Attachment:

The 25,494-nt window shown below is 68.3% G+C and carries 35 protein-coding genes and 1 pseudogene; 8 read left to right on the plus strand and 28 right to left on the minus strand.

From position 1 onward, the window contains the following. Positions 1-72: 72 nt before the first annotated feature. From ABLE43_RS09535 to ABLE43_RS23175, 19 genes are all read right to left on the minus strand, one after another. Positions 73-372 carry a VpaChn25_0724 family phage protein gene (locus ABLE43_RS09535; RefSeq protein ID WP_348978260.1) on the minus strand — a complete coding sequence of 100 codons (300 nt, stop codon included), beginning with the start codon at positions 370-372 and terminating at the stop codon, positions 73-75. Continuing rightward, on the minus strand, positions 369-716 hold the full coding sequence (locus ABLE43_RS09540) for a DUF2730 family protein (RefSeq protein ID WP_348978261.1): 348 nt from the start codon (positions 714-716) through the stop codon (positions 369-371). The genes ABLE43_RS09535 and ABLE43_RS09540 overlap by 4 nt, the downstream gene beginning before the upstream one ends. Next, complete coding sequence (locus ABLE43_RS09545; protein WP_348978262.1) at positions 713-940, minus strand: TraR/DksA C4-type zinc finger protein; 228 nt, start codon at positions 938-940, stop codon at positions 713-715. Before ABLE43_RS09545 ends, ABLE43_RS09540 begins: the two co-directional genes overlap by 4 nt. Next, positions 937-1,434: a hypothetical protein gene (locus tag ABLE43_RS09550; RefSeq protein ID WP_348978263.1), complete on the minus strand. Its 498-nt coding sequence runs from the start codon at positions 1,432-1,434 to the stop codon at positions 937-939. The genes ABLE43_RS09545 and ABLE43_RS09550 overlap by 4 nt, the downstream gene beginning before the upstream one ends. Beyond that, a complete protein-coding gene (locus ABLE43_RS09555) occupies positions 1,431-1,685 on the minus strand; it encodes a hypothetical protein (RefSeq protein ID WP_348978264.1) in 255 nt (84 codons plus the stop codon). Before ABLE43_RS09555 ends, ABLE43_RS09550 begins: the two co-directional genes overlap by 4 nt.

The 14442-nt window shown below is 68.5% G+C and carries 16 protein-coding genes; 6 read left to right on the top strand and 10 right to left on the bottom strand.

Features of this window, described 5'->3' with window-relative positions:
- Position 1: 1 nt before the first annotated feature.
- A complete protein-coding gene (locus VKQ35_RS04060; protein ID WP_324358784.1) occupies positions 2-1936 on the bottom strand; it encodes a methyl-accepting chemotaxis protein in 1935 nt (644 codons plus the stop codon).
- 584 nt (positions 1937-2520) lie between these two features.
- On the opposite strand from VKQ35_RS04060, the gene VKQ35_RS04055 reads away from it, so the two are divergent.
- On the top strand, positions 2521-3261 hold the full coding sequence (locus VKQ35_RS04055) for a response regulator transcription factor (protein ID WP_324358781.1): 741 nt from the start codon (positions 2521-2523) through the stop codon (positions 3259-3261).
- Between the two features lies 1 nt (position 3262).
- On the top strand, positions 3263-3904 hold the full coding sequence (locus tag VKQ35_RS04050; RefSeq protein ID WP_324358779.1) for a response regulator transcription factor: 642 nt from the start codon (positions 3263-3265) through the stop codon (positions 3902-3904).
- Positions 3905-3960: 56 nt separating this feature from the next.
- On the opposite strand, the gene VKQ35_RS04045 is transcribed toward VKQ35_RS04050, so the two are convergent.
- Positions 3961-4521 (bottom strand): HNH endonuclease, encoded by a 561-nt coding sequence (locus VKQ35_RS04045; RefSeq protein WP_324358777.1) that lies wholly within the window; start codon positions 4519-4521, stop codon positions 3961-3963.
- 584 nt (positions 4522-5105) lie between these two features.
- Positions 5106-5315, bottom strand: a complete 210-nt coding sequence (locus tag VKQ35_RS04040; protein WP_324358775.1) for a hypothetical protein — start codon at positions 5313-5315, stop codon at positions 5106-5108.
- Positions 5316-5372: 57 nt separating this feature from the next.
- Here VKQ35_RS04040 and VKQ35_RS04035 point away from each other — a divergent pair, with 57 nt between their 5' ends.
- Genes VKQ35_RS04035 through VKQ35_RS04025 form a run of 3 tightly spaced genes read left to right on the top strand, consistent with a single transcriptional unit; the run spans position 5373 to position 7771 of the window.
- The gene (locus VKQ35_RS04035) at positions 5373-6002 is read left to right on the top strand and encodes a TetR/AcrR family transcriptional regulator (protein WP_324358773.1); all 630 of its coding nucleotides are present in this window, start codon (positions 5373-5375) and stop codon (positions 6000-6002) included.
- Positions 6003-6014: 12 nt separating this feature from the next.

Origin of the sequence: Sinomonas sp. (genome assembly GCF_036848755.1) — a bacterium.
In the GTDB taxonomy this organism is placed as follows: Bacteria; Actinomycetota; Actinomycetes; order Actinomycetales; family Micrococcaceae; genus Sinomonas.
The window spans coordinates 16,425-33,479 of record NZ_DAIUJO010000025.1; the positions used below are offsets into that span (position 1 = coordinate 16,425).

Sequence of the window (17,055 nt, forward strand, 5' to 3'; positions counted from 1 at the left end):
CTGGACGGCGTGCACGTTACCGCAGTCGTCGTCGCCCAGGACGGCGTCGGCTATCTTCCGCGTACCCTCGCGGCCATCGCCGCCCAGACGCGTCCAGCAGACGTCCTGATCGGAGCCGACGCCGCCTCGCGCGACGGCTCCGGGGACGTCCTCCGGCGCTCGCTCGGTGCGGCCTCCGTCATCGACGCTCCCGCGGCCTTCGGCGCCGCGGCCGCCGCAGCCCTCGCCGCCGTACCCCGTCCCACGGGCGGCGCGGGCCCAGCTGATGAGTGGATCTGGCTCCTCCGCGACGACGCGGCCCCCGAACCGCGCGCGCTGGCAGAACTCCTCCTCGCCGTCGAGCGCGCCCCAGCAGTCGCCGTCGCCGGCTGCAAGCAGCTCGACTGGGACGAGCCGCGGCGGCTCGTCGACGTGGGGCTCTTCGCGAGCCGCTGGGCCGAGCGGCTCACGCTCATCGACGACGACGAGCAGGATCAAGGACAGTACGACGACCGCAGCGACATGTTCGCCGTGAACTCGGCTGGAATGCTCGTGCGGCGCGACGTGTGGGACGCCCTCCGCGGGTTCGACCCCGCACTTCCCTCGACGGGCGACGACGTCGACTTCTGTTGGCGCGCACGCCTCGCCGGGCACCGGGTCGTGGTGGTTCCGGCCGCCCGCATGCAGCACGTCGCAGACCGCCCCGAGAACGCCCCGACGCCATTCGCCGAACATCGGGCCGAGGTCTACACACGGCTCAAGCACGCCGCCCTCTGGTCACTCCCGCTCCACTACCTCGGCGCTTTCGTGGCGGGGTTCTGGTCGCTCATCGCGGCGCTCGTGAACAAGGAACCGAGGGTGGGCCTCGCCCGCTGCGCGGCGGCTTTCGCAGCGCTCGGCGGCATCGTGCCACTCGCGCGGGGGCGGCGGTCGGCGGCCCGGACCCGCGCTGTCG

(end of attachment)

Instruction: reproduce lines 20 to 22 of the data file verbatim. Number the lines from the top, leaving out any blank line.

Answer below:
- The gene (locus VKQ35_RS04035) at positions 5373-6002 is read left to right on the top strand and encodes a TetR/AcrR family transcriptional regulator (protein WP_324358773.1); all 630 of its coding nucleotides are present in this window, start codon (positions 5373-5375) and stop codon (positions 6000-6002) included.
- Positions 6003-6014: 12 nt separating this feature from the next.

Origin of the sequence: Sinomonas sp. (genome assembly GCF_036848755.1) — a bacterium.